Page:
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How Soon Will Loud Music Contribute To Your Child’s Hearing?

How Soon Will Loud Music Contribute To Your Child’s Hearing

In a world of personal listening devices like iPods, MP3 players and cell phones, children are at more risk than ever from noise induced hearing loss. While approximately 30 million people are exposed to dangerous sound levels every day, there are few official studies on hearing loss in children. This is mainly because the risk factors are relatively new and there hasn’t been enough time to adequately map the effects; however, this doesn’t mean that auditory professionals are wrong in their concerns. They warn parents to be aware of the levels of sound that their children are exposed to, which is a danger that many don’t think about. Otherwise, experts warn that their could be an epidemic of earlier hearing loss among the upcoming technologically advanced generation

How Does Hearing Loss Happen?

It is important to be familiar with the basic anatomy of the ear in order to understand hearing loss. The cochlea, a spiral seashell shaped apparatus with tiny hair cells on it, registers sound through those cells and interprets the volume. Short term exposure to loud sounds (such as a loud concert or fireworks show) can damage these hair cells temporarily, leading to a ringing noise called tinnitus. Long term exposure will damage the cells permanently.

At What Level Does Hearing Loss Occur?

For reference, a normal conversation is approximately 60 decibels and hearing loss can occur with anything higher than 85 decibels. The average MP3 player has a max volume of 115 decibels and several surveys have suggested that many individuals, often teens, listen at noise levels that will cause gradual and permanent hearing loss. Smaller children may also be exposed at levels that are too high without their parents realizing it as well. Boston’s Children’s Hospital has released a study that determines that 60% of the potential volume for one hour a day is safe for children.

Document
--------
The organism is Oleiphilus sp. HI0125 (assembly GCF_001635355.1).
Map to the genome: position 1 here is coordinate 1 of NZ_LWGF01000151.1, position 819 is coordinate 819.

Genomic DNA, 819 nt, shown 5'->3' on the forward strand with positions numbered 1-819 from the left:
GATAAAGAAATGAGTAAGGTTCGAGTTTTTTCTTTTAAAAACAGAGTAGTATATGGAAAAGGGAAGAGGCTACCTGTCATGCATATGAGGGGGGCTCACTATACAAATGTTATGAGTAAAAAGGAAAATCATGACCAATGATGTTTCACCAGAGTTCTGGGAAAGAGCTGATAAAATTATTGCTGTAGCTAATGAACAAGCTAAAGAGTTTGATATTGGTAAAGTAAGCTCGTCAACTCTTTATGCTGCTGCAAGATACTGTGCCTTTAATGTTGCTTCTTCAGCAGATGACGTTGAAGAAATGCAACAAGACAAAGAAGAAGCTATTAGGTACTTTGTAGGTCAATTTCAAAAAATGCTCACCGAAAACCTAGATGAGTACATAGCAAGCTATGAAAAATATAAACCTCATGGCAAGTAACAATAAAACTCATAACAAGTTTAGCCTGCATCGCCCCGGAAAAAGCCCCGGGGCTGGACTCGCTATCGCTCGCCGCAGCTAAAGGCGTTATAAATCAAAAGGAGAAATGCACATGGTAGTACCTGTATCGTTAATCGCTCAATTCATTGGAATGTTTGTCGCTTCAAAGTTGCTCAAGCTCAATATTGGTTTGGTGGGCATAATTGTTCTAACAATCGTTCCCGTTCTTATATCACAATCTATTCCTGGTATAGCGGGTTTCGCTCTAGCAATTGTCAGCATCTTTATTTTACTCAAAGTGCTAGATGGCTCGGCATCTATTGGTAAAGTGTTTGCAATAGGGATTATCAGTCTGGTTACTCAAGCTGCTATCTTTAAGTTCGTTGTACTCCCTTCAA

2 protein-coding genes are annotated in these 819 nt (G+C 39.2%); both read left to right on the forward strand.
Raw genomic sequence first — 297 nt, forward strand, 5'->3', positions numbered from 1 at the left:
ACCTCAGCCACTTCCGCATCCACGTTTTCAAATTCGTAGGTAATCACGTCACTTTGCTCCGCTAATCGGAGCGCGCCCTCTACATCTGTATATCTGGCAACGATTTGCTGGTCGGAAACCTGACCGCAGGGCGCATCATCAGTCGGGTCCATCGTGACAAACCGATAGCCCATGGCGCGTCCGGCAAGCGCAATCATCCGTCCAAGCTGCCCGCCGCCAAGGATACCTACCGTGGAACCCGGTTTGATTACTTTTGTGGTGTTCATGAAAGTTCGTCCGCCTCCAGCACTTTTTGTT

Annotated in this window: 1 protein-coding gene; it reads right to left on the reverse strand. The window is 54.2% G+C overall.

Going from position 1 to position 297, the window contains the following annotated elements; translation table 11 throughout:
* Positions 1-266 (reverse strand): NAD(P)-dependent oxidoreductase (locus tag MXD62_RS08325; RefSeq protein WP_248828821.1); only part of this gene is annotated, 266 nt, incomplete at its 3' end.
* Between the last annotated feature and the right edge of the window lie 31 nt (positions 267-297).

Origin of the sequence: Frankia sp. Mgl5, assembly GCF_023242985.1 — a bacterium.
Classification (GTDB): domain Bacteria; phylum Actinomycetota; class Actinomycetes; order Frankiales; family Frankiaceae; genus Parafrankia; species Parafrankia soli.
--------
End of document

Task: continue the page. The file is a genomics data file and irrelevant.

What Are The Solutions?

Protecting your child’s hearing starts when they are young and you should not let up on your teenager either.

  • Make sure that your child has proper hearing protection at concerts and loud venues. Some offer earplugs cheap or free for the regular concert goer. Given that most are approximately 140 decibels, there should be no problem still hearing the music.
  • Be aware of the volume setting when your child is listening through headphones or using your smartphone or iPod. Many models can detect when the headphone jack is being used and will alert the listener if they try to increase the volume above a recommended setting.
  • If someone in the house is hard of hearing, look into a digital hearing aid with Wi-Fi that will bring sound directly into the ear rather than turn up the volume on everything in the house.
  • If you must turn up your favorite song in the car, it is probably fine, but make sure that you are listening to everything else at a more moderate level.

Have your child’s hearing checked regularly as part of a well child check. Schools often administer hearing tests to each student, so ask for the results so you can compare them year to year. You are your child’s best defense toward making sure they aren’t doing accidental damage.

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